Thucydides 3 – Justice

While Cleon and Pericles are were both leading politicians during the 5th century in Athens, they both had very different ideas of what could be considered justice and what was right. While both men met opposition to there ideas, it was not because they held similar beliefs but because of the fickleness of the Athenians.
To Pericles what was right and just for one person must be right and just to all persons. As such Pericles believed in a more compassionate form of justice than Cleon. Unlike Cleon, Pericles believed that by showing equal compassion to all citizens, those citizens would be more likely to follow the rules of the law. Pericles states that in allowing individual citizens to do as they please, even if one disagrees with what their neighbour is doing, it encourages citizens to be more thoughtful and more inclined to follow the rule of law. Because citizens are not forced to be uniform in action they respect the law more because they know that that law is what protects them from such tyranny.
In contrast Cleon believed that the only way to maintain Athenian dominance, Athenians must rule over their allies with an iron fist, showing no compassion and meting out punishment to all no matter the actual status of their guilt. To Cleon what was just and right was what best suited the purpose of maintaining dominance, even if it meant being seen as unfair to others. Cleon, unlike Pericles, believed that “compassion is due to those who can reciprocate the feeling, not to those who will never pity us in return.” What was best for the power of Athens was what was right and just for Cleon.
Pericles and Cleon clearly held contrasting views on what was right and just. Pericles was more compassionate and believed that in allowing equality amongst citizens the rule of law could be maintained without tyranny. In contrast Cleon believed that the only way to maintain power was through showing no compassion to those who went against the Athenians. However despite these stark differences, both Cleon and Pericles felt that their perspectives, and by following their ideas, Athens would be able to maintain its dominance amongst its allies. Their two perspectives also show where Athens was in the Pelopennesian War. Pericles ideas of justice and what was right were based in a victorious Athens during a time when Athens wasn’t struggling to maintain power within its alliances. In contrast, Cleon’s perspective is one in which Athens has been attacked a former ally and has been suffering defeats at the hands of both its enemies and uncontrollable natural events (i.e. the plague discussed in the previous assignment.) So while both men show different opinions on what justice is and what is right, they are couched in the belief that through their ideas Athens will be able to maintain its dominance in each situation.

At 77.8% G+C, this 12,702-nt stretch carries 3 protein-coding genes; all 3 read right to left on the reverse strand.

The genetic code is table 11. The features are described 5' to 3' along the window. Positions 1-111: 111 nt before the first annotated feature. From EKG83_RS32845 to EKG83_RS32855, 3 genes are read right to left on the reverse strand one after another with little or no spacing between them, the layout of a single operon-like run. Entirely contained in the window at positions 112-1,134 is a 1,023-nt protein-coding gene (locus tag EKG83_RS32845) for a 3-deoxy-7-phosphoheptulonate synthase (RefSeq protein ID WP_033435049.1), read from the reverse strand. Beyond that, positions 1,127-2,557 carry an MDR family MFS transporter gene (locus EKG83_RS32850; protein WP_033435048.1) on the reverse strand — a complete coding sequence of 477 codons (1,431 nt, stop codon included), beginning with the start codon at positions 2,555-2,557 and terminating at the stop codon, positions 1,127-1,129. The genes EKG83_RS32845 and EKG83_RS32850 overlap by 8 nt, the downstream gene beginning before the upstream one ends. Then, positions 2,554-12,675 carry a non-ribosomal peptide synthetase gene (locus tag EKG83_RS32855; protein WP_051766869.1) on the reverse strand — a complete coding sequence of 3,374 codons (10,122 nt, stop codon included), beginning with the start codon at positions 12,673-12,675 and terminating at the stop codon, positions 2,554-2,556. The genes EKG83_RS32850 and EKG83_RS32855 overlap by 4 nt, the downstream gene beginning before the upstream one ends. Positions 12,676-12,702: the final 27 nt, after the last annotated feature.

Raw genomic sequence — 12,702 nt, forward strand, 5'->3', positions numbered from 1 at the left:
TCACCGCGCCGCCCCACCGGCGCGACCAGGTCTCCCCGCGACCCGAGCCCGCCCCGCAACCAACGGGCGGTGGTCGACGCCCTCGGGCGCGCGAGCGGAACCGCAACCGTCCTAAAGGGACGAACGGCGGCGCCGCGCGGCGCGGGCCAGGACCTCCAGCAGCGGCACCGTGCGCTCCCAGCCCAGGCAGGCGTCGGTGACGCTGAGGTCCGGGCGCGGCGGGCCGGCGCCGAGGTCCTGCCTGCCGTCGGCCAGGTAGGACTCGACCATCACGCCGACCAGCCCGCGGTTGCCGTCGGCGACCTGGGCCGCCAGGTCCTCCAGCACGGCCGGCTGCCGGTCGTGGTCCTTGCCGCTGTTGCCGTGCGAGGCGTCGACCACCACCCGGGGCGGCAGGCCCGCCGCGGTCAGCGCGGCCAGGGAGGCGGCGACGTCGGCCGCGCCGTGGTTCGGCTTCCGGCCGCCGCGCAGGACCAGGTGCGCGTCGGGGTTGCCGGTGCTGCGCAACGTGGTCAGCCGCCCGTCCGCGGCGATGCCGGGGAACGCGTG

Cleon and Pericles each have very different ideas about what justice is and what is right. However, despite their stark differences, both men believed that their ideas would lead and help maintain Athens dominance with their allies.

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